Nusrat Ghani, MP for Wealden, has asked the British Government what steps it is taking to defend itself in the cyberspace.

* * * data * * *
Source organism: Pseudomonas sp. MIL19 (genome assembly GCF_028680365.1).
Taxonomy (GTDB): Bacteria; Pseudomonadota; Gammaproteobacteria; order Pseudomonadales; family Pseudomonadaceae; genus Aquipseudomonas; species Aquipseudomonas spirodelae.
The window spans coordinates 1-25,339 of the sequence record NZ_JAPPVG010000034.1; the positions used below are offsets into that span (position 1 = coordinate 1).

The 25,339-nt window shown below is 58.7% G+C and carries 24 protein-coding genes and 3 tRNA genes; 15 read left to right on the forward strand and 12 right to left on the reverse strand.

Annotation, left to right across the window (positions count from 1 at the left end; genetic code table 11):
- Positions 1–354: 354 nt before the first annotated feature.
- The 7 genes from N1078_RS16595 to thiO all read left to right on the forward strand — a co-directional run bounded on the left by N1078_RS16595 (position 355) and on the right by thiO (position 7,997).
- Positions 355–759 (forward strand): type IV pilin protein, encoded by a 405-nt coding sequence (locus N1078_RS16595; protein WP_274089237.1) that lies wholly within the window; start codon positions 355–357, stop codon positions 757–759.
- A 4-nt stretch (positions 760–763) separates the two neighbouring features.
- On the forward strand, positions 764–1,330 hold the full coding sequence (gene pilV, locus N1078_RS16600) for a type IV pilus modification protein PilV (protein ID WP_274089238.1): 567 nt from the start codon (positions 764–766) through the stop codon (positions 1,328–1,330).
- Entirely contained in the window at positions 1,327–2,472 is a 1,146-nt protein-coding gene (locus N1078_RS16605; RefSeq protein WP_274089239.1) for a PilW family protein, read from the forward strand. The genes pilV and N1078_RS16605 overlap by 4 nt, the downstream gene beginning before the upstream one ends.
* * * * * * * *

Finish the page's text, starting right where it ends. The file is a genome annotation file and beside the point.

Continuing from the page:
If you will allow me, Mr Speaker, I should like to wish you, and especially the people on the estate who are celebrating it, a very happy Eid Mubarak. I am not going to ask the Minister to explain China’s actions, but I want him to try to explain why we do not align ourselves with our allies—particularly the United States—who have moved much further on this issue, notably in protecting individuals who have been sanctioned or targeted by China. As has already been mentioned, IPAC’s website has been hacked twice; colleagues on IPAC are also being hacked, as it were—I cannot think of a more appropriate term—and there are four sanctioned MPs on the call list today. We need far more support than is being provided at present. May I ask the Minister whether the Foreign Office has reached out to Alan Estevez, who was appointed by the Biden Administration to take over security with a special focus on China tech concerns? We seem to be moving at a snail’s pace while America is moving far faster, and, of course, China is light years ahead. It is here, Mr Speaker: it could be hacking the estate, it could be hacking sanctioned MPs’ websites or email addresses and it could be hacking Ministers’ servers, but we are none the wiser, and we do not feel any more protected after the Minister’s response to the urgent question.